One of the various surprises that greeted me in
Legend is that the property of qat was discovered long back in
Our Chinese anesthesiologist narrated his experience. He said it tasted bitter and he couldn’t keep it more than an hour in his cheek. (The tender leaves and shoots are stripped off the twigs, wiped clean, smacked by the fingers and gently placed between the molars, chewed and moved into the cheek, the fingers busy getting the next leaf ready. The juice is swallowed with water or carbonated beverages. The accumulating ‘cud’ is spat out only after the session lasting 4-5 hrs is over) He couldn’t sleep either that night or next. And mucosal ulcers developed in the cheek mucosa. He hasn’t used it ever since. A nurse from
Our Yemeni pharmacist tells us it gives ‘good mood’, and that he chews it regularly every evening. He said it is mentioned in Pharmacology books, and narrated the ‘qat ritual’ every Thursday evening. (The weekend here is Thursday and Friday) The master of the house will sit down in the tidied up room with the arm pillow to his side, his wife would have washed and dried the tender qat leaves for her hubby. After a bath, she is already in a beautiful dress, and well perfumed, hair well combed and usually wears a garland of jasmine. There is a twig of some plant with exotic smell tucked into her hair. She sits near him to chat, and pour the water or soda for him. She may or may not use qat herself. He is euphoric, and children find it the best time to get hard demands sanctioned.
In one study 60% of men and 35% of women in
The botanical name of this exotic plant known for its stimulant properties is Catha edulis. It is a shrub or small tree. It is known as Mirra in
One should know…
The stimulant property is attributed to the alkaloid cathinone in the plant. It breaks down into cathine and noradrenaline. No wonder it behaves as a sympathomimetic, increasing blood pressure and pulse rate. In the
Qat consumption is known to produce euphoria and excitement. It is also said it can induce manic behaviour and hyperactivity. The effects of qat include alertness, energy and euphoria. Some say one relaxes and get intellectually focused. One may undertake skilled tasks and the creatively talented may write poetry. A psychological dependence may develop, but is not considered as an addictive drug. There are no medically accepted benefits of qat. More than the physical high, there is a cultural side to qat -- the qat chewing sessions. In many houses, there are well furnished qat chewing rooms or halls, a show-piece of the house.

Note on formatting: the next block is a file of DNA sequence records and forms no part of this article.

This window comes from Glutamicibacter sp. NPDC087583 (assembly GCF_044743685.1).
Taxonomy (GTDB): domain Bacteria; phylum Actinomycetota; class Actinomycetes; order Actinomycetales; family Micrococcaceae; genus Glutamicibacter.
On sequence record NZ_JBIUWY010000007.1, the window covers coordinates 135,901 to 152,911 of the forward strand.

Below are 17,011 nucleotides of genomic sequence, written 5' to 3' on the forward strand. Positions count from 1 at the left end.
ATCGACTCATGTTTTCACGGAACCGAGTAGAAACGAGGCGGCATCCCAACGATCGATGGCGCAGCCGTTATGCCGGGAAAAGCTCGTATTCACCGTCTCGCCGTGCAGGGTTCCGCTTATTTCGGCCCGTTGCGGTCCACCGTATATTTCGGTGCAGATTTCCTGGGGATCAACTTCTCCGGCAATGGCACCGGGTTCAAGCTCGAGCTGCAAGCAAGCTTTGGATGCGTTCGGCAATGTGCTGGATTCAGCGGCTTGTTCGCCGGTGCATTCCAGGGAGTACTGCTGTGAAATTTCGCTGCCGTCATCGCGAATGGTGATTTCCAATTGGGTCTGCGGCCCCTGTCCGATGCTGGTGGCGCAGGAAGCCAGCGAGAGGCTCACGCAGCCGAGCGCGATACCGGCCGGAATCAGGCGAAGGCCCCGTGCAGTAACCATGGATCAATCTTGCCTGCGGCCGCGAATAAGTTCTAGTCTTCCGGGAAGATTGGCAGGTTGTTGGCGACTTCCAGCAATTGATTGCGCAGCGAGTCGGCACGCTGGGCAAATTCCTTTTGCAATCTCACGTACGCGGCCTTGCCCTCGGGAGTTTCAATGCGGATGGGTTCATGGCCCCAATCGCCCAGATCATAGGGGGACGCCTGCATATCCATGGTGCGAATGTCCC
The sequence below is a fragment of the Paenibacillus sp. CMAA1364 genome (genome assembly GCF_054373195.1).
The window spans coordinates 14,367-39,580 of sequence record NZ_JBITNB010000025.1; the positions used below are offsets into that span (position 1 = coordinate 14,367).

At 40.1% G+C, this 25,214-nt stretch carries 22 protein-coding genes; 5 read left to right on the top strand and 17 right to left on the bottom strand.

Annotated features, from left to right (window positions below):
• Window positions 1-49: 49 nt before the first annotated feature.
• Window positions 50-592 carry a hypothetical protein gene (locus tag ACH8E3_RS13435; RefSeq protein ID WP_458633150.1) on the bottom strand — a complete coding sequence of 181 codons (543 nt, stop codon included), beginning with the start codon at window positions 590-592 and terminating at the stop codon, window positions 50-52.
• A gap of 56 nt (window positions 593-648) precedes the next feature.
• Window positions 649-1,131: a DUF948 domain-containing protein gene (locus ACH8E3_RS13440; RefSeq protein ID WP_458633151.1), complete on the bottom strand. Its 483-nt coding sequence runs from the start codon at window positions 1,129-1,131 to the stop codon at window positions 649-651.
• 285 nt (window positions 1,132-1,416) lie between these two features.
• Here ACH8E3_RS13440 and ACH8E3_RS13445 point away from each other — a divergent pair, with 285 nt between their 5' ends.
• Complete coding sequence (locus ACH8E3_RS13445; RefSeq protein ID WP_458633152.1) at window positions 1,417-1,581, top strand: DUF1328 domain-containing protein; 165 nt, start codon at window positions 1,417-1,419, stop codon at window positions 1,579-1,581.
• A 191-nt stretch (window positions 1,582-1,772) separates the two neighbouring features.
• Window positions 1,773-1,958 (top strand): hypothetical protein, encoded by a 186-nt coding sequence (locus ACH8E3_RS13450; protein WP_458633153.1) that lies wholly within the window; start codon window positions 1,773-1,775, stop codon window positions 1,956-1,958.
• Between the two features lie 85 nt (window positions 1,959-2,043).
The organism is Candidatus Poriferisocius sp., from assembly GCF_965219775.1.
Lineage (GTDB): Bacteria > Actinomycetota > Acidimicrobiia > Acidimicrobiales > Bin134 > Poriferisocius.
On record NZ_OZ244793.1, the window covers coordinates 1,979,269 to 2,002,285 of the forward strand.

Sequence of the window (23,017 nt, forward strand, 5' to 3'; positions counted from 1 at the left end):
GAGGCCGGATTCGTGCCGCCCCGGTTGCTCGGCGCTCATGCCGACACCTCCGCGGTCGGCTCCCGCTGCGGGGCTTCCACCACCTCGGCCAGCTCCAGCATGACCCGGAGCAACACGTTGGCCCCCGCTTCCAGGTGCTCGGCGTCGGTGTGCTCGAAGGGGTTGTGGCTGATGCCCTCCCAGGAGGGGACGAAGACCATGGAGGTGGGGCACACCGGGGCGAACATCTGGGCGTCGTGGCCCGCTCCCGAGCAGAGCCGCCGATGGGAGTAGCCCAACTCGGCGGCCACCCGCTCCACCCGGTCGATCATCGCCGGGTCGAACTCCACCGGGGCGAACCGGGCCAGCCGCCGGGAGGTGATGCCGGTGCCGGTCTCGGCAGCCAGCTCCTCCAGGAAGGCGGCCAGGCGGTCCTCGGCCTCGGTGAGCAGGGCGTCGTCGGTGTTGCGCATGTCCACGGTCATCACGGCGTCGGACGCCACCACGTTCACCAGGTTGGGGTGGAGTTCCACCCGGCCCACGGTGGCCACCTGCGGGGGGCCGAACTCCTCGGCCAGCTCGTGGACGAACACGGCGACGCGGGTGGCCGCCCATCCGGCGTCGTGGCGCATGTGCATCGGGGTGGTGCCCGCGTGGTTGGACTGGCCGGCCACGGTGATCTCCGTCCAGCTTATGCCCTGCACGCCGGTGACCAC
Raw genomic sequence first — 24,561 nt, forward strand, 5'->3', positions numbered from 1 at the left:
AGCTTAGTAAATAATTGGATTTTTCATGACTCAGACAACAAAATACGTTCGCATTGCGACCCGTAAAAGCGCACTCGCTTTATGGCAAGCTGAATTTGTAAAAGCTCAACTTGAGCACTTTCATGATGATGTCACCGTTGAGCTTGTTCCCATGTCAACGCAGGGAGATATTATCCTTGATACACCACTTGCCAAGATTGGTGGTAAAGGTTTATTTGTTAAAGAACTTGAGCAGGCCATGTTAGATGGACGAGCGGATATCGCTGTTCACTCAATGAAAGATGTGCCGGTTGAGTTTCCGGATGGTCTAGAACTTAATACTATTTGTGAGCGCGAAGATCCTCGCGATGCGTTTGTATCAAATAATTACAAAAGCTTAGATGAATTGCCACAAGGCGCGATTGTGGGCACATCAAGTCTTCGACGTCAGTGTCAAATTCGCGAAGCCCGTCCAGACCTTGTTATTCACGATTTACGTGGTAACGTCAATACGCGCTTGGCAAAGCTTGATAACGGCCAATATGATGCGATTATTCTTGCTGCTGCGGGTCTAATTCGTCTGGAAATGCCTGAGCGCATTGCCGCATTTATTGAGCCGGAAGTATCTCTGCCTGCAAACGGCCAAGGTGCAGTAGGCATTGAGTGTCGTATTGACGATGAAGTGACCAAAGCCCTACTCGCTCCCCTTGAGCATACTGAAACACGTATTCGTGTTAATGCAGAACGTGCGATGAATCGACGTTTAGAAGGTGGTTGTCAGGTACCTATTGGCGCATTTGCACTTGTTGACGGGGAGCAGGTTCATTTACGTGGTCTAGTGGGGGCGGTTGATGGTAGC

Money, money, money..
Qat is cultivated in mountain terraces and most such areas in
Many consider this a social evil. An American soldier writes in www.al-bab.com: “Qat is the drug that made the Somalians feel they were invincible to our US Rangers and Delta Forces. ... Because of our military, they overcame this famine. However, this drug made the Somalians unappreciative of our efforts to help. They felt as if they could conquer the world. … Today, their people are still starving. I'm sorry, but we tried.”
Back to square one
As for us medical staff here, the average employee chews qat and don’t sleep at night, comes to the hospital next morning requesting medical leave, as he is “tired”. WHO has listed qat as a "dependence producing drug" The users will attempt to get daily supplies to the "exclusion of all other activities." It is said qat chewing is a near-daily activity for those who can afford it - and sometimes even for those who can't. When the poor man willingly foregoes food in favor of buying qat, his wife and children get neglected thus. So, some request the government to extend the work day in an effort to reduce qat consumption. But advocates of qat feel that Yemenis are not lazy, there is just not enough work to be done.
Qat chewing distinguishes Yemenis from the other Arabs. It is well woven into